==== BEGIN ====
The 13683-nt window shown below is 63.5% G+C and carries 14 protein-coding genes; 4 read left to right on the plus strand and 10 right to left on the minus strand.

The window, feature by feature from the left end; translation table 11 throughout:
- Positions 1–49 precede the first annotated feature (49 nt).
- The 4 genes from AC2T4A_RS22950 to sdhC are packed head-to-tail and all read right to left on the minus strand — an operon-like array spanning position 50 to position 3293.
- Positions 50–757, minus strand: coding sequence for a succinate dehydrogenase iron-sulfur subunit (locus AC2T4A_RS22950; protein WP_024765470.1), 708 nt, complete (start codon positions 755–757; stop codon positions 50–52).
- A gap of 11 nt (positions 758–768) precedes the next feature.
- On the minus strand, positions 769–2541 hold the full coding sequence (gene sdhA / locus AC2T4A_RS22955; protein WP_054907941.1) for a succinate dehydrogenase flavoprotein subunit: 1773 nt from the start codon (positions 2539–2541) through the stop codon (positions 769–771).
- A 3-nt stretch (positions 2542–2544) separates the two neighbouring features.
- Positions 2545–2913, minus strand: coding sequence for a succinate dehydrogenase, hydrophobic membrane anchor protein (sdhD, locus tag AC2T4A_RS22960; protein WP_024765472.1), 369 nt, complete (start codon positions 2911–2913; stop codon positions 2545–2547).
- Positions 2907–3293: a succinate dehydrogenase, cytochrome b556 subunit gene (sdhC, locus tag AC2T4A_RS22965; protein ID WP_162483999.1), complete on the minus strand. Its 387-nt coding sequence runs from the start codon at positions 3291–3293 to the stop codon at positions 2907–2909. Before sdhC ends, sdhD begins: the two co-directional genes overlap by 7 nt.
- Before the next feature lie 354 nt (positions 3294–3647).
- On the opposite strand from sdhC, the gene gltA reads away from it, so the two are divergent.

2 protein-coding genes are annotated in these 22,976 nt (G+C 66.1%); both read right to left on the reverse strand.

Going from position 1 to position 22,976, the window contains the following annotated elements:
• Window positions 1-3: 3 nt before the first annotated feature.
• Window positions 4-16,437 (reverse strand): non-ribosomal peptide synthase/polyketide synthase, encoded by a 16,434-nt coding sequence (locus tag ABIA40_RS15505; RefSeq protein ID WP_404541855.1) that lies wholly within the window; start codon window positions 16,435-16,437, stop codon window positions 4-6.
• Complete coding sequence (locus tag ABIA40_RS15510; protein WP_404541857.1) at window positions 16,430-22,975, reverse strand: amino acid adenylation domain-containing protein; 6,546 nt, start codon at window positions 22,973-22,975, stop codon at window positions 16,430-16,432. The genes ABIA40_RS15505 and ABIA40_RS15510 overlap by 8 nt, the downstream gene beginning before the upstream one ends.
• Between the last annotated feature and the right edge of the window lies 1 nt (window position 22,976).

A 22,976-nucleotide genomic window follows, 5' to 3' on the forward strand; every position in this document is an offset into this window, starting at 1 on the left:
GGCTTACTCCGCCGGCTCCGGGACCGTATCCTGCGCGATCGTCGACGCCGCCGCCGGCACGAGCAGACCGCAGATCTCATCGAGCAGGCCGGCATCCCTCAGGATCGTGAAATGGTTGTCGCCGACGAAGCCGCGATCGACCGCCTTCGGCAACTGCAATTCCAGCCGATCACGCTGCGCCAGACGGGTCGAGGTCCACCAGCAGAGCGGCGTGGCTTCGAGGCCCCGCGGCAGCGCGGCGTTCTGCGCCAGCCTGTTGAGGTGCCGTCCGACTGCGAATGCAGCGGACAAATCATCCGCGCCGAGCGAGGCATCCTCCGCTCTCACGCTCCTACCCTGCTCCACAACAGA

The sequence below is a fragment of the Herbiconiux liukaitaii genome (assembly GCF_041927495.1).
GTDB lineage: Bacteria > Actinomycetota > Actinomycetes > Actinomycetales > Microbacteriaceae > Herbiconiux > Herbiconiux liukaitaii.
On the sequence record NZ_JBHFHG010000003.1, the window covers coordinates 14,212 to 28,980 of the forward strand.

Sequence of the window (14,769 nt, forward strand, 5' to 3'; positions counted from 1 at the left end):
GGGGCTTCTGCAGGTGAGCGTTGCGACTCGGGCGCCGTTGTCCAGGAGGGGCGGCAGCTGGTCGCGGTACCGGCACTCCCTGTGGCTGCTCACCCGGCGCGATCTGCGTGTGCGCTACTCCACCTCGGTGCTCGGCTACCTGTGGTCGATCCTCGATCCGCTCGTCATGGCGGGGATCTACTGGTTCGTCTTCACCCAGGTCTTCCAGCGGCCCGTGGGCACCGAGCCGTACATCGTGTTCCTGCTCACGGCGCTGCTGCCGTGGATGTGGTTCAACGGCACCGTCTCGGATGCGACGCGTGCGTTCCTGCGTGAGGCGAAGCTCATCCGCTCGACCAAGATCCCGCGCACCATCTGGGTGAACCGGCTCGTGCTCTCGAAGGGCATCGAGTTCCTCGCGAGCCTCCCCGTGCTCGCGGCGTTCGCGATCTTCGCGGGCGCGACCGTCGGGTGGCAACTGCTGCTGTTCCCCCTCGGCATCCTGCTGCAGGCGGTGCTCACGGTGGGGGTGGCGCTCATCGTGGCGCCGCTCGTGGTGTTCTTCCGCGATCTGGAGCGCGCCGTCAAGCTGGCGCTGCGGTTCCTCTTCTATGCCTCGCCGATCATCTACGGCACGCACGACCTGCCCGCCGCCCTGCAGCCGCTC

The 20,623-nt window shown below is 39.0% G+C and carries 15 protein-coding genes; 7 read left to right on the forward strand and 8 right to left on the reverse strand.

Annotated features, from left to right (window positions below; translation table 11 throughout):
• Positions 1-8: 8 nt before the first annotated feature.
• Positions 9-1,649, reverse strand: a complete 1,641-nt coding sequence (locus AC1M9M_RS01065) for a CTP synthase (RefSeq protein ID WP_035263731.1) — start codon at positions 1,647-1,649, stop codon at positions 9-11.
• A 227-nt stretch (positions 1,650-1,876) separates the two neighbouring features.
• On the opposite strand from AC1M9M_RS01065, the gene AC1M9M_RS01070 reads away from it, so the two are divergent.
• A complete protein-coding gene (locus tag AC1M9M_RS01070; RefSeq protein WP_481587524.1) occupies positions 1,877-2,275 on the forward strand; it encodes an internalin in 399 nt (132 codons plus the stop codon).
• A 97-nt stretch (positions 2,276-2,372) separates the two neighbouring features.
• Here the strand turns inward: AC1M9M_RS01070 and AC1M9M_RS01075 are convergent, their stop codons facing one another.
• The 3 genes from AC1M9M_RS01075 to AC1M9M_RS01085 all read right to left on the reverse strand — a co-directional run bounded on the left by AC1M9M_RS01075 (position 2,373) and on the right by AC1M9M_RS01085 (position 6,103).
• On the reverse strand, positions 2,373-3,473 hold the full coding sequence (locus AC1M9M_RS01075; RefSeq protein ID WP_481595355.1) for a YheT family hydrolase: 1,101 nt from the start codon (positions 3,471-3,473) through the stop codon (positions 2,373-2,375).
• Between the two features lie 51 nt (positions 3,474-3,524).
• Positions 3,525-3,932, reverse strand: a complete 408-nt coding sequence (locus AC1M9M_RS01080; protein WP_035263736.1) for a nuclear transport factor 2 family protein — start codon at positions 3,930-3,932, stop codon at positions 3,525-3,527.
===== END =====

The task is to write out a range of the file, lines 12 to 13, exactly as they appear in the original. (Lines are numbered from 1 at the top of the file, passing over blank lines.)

- On the opposite strand from sdhC, the gene gltA reads away from it, so the two are divergent.

2 protein-coding genes are annotated in these 22,976 nt (G+C 66.1%); both read right to left on the reverse strand.